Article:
Plenty of questions remained after Merced City School District Board of Education members pondered their long-range facilities master plan this week.
Nearly 90 minutes was spent during the board’s bimonthly business session going over future options. Two competing needs are emerging – upgrading technology and security features at all of the district’s 17 aging school sites or building a new school for an unserved area in north Merced.
Consultants from the Irvine-based Dolinka Group outlined strategies at Tuesday’s meeting and what has taken place in a lengthy series of planning meetings dating back to last year. The Oakland-based Lew Edwards polling firm is trying to determine what questions local voters should be asked about their willingness to support future school bonds.
Board member Darrell Cherf said trustees are looking at all options very carefully. There is no school north of Bear Creek and west of G Street, and each existing campus needs to be upgraded to meet 21st century technology requirements.
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Board member Susan Walsh said they need to figure out what to do with the money available. She said she represents the community at large, and board members need to listen to the wishes of their constituents.
“We have old schools that need lots of work,” Walsh said. “All of our schools were built before the burst of technology. We don’t have the answer right now.”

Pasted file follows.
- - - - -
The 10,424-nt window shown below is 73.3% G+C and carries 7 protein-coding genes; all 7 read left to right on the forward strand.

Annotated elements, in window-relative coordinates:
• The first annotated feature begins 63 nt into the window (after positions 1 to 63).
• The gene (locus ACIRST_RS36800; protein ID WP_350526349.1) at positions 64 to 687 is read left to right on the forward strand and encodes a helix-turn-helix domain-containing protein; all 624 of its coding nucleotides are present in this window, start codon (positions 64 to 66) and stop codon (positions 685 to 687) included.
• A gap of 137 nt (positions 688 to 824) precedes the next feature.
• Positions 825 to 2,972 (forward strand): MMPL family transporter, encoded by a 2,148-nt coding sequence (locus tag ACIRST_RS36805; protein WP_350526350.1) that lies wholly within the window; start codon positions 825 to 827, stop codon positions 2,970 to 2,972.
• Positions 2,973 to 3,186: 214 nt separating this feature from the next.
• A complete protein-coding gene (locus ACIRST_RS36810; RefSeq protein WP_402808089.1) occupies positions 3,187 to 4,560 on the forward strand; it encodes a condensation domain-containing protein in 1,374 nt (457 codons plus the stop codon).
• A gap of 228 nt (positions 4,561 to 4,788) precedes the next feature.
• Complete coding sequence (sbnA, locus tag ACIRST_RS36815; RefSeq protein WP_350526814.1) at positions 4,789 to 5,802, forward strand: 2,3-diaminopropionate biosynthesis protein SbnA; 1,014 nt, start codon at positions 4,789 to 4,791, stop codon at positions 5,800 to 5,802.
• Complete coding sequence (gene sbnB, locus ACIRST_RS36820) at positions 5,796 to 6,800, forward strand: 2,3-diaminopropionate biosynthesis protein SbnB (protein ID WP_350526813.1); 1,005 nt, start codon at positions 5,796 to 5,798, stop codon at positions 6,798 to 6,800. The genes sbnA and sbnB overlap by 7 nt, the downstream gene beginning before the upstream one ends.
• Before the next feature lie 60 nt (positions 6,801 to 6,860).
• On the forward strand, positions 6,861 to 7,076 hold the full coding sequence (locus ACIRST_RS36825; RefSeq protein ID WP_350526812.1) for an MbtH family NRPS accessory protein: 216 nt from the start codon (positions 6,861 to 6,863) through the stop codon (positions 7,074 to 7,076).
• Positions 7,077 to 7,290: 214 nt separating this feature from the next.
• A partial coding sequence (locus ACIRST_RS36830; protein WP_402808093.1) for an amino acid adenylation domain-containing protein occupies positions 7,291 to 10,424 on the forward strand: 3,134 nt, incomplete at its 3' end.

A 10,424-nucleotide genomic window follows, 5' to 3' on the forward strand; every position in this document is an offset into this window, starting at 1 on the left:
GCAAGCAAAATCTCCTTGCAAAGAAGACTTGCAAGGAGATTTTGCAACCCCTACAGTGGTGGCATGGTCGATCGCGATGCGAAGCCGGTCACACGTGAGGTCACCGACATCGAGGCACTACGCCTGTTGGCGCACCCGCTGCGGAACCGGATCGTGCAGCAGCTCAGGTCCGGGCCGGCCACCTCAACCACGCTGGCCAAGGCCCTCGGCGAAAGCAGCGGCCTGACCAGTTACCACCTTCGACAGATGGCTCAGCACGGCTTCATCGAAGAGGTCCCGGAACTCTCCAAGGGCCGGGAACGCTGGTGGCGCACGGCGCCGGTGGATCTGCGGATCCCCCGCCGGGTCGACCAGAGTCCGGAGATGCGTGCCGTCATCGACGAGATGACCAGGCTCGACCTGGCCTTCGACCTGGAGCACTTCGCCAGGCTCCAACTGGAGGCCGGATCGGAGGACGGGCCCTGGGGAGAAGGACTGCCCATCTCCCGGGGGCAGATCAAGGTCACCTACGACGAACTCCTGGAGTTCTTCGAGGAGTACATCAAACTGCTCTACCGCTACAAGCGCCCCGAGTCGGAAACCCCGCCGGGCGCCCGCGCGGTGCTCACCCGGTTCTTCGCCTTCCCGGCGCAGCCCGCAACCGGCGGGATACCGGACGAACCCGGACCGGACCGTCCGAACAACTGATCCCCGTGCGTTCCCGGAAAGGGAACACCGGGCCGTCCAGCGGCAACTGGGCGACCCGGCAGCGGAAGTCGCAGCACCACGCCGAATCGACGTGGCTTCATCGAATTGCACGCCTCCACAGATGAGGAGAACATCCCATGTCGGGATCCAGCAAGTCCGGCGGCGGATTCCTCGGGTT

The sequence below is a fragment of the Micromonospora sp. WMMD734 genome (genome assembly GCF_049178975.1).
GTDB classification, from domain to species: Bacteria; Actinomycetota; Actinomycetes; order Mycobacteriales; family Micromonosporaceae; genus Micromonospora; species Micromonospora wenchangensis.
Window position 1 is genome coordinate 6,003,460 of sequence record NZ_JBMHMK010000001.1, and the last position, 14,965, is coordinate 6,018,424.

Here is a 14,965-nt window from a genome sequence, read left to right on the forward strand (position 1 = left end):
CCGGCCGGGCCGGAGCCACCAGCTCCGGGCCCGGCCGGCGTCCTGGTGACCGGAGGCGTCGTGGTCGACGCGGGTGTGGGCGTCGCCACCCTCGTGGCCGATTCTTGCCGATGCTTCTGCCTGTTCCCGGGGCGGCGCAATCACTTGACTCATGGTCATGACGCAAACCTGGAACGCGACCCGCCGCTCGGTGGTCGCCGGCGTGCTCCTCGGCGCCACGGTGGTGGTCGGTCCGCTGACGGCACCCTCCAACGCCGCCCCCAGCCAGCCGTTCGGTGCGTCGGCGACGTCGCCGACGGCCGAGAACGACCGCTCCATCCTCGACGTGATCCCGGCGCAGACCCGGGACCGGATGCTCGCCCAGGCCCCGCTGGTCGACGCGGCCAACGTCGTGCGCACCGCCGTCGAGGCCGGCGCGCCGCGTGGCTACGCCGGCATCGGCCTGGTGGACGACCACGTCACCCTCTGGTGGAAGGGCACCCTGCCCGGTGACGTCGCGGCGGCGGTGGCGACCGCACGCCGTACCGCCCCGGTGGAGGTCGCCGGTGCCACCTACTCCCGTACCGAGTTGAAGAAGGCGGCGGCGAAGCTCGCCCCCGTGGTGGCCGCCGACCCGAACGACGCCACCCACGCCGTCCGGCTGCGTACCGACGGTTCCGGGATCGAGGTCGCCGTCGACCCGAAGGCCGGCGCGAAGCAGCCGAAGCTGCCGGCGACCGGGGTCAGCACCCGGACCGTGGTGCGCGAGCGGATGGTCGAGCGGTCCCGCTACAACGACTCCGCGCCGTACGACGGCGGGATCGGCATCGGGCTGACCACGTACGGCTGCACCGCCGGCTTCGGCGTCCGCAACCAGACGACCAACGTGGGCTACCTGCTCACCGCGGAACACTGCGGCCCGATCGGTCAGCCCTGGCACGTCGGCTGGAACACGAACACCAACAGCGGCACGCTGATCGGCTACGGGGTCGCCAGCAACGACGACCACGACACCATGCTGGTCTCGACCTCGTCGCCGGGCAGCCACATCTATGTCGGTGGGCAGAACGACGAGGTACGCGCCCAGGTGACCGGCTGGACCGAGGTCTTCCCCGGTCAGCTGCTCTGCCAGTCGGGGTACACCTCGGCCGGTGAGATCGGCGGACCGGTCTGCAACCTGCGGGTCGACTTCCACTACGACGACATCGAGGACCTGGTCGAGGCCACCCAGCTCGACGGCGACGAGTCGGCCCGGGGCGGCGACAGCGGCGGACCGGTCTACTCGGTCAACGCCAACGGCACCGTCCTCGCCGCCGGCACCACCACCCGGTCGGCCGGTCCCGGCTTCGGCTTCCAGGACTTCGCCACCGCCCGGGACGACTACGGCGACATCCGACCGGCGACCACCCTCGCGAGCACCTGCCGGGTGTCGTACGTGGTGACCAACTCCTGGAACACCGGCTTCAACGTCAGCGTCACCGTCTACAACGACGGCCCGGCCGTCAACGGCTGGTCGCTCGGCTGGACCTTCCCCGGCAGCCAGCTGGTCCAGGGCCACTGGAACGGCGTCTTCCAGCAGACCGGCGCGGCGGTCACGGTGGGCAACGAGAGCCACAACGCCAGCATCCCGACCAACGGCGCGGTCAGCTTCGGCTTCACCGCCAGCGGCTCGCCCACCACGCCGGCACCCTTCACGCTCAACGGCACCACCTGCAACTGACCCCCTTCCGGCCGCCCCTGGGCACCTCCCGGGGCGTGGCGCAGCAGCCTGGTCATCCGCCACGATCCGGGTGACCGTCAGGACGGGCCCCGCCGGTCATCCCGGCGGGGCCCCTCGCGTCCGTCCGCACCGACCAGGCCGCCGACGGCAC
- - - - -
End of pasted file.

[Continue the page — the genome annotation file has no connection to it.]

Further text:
One of the pivotal questions, Walsh said, is whether to build a new school in north Merced, add on to another campus or upgrade existing sites. Adding on to an existing school rather than building a brand-new campus would leave more money available for districtwide improvements.
Superintendent RoseMary Parga Duran said she wants to schedule a board study session to address growth questions and go over the long-range facilities master plan, due to be unveiled in December.
“We have lots of infrastructure needs we need to take care of,” Duran said. “There is a lot more to discuss.”
Board President Adam Cox said he is looking forward to seeing December’s report on improvement priorities. Potential funding sources besides local bonds could include state modernization funds, developer fees or money from Proposition 39.
Board member Gene Stamm said he has plenty of questions about future options, adding that no commitment to any course of action has been made so far.
“We are going to have to do something,” Stamm said. “We are talking modernization at all our schools, which is needed.”
Greg Spicer, associate superintendent for administrative services, said a major theme is providing capacity for the needs of north Merced, looking 10 to 15 years down the road and guessing what needs will emerge then.
“It will be fun to see how it all plays out,” Spicer said, referring to the long-range facilities master plan report to be unveiled in December, with final recommendations being acted upon in January.
Besides the long-range facilities master plan committee, study groups at each school site and an executive committee of district administrators have been looking at the district’s needs since at least February.
Duran said safety and security needs also need to be examined. She said at this point the state does not have matching funds that can be used for school construction.